How Does the intensity of Food color affect the Perceived Sweetness of Food
Project Idea by: Amanda Accardi and Jennifer Phelan
You experience various tastes because of taste buds, which are special cells on your tongue and on the roof and the back of your mouth. Most of your taste buds are located on the tip, sides, and back of your tongue. While you have thousands of taste buds, they detect four main tastes: sweet, salty, sour, and bitter. Although all of the taste buds can detect more than one taste, each is best at detecting one of the primary tastes.
The taste buds for sweet are more concentrated on the tip of your tongue, for salt and sour along the sides, and for bitter at the back. Even though the different types of taste buds are more concentrated in some areas, there is quite a bit of overlap of the taste areas and much variation from one person to the next. The flavors of food that you eat are a combination of the four tastes of sweet, salty, sour, and bitter.
Your tongue is also sensitive to touch, cold, heat, and pain. Whether the food is wet or dry, soft or hard, smooth or lumpy, hot or cold makes a difference in how its taste is perceived. In addition, a food's taste depends on how it smells and looks. A project question might be, "How does color intensity affect the perceived sweetness of food?"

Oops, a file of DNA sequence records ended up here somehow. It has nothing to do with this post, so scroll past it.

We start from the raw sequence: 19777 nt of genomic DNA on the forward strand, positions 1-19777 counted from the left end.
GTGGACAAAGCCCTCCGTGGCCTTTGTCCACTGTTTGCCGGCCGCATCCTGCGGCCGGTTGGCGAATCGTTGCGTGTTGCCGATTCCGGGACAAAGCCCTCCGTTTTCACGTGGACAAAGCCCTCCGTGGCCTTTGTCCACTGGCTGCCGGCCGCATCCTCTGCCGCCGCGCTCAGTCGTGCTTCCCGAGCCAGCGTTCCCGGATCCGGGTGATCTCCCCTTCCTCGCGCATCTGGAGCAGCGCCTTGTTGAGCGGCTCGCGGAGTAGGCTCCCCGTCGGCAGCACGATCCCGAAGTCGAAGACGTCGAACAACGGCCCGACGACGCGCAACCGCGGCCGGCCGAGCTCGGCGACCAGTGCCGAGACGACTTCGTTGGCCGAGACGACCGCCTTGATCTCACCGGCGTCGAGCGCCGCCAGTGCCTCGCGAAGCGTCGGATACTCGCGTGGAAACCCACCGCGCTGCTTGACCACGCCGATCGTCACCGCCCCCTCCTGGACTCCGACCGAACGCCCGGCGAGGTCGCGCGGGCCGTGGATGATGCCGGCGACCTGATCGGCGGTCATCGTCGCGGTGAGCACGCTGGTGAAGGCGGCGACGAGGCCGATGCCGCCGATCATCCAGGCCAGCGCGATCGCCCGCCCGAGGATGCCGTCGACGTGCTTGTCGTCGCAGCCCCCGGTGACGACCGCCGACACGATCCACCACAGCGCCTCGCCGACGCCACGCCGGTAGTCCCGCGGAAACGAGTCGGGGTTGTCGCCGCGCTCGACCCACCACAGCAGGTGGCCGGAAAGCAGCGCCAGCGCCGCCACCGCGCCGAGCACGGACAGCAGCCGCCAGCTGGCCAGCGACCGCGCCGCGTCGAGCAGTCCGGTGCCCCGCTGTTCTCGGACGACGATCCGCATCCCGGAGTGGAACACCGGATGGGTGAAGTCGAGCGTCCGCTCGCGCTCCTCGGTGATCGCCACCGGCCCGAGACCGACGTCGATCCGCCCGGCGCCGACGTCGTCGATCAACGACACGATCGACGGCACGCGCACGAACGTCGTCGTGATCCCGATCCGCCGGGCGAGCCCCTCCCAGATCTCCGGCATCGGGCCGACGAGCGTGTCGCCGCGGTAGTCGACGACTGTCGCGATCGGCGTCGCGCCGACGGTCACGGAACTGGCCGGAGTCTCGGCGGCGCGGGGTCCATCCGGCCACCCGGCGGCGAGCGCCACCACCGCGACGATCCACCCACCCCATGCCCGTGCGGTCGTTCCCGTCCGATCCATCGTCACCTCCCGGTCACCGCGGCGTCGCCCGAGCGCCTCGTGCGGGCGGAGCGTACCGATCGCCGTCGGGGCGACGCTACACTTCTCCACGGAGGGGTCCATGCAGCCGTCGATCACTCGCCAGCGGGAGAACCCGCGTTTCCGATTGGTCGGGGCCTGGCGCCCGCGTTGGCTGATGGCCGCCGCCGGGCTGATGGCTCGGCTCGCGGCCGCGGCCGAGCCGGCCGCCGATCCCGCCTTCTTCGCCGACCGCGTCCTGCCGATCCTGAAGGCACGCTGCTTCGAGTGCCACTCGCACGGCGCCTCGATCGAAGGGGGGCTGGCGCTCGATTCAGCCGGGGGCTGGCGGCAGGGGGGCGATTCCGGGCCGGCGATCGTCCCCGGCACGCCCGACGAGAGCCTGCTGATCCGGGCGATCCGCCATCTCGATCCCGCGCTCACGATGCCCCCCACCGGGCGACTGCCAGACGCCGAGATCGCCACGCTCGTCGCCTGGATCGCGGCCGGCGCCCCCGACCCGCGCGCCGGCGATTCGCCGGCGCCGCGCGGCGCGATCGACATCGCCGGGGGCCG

Clues for Your Investigation
Prepare cherry-flavored drinks that differ only in the amount of red food coloring. Ask a group of the same age range and gender to taste the drinks and determine which tastes the sweetest. After tasting one drink, each tester should drink a small amount of water to rinse the previous drink out of his or her mouth. Compare the results to determine what effect, if any, the amount of coloring has on the perceived flavor intensity.
Independent Variable: Color intensity
Dependent Variable: Sweetness of taste
Controlled Variables: Sweetness of each drink color, age of testers, gender of testers, testing conditions
Control: Drink with no sweetener
Other Questions to Explore
- What effect, if any, does color have on the acceptability of a drink (how much people liked the drink)?
- Would the age of the testing group affect the results?
- Would the gender of the testing group affect the results?
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